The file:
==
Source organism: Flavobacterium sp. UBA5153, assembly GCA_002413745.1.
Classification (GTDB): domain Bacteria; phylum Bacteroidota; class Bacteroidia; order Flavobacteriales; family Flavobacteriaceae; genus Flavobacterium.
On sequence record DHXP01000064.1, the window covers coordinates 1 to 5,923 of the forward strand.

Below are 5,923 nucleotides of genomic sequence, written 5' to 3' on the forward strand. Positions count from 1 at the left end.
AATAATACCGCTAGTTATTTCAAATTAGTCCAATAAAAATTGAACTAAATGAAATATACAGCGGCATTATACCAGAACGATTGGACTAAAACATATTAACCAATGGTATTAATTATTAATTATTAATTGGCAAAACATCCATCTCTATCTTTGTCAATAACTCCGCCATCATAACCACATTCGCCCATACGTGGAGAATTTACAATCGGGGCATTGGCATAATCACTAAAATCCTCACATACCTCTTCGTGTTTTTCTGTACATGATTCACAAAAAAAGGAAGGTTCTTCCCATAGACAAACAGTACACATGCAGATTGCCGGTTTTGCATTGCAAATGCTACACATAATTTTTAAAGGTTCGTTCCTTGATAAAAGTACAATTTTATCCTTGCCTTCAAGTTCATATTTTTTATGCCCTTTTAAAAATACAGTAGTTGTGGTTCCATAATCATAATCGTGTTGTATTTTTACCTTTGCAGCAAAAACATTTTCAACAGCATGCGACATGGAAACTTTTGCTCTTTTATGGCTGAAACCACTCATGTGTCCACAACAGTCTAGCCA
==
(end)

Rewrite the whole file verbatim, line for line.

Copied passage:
Source organism: Flavobacterium sp. UBA5153, assembly GCA_002413745.1.
Classification (GTDB): domain Bacteria; phylum Bacteroidota; class Bacteroidia; order Flavobacteriales; family Flavobacteriaceae; genus Flavobacterium.
On sequence record DHXP01000064.1, the window covers coordinates 1 to 5,923 of the forward strand.

Below are 5,923 nucleotides of genomic sequence, written 5' to 3' on the forward strand. Positions count from 1 at the left end.
AATAATACCGCTAGTTATTTCAAATTAGTCCAATAAAAATTGAACTAAATGAAATATACAGCGGCATTATACCAGAACGATTGGACTAAAACATATTAACCAATGGTATTAATTATTAATTATTAATTGGCAAAACATCCATCTCTATCTTTGTCAATAACTCCGCCATCATAACCACATTCGCCCATACGTGGAGAATTTACAATCGGGGCATTGGCATAATCACTAAAATCCTCACATACCTCTTCGTGTTTTTCTGTACATGATTCACAAAAAAAGGAAGGTTCTTCCCATAGACAAACAGTACACATGCAGATTGCCGGTTTTGCATTGCAAATGCTACACATAATTTTTAAAGGTTCGTTCCTTGATAAAAGTACAATTTTATCCTTGCCTTCAAGTTCATATTTTTTATGCCCTTTTAAAAATACAGTAGTTGTGGTTCCATAATCATAATCGTGTTGTATTTTTACCTTTGCAGCAAAAACATTTTCAACAGCATGCGACATGGAAACTTTTGCTCTTTTATGGCTGAAACCACTCATGTGTCCACAACAGTCTAGCCA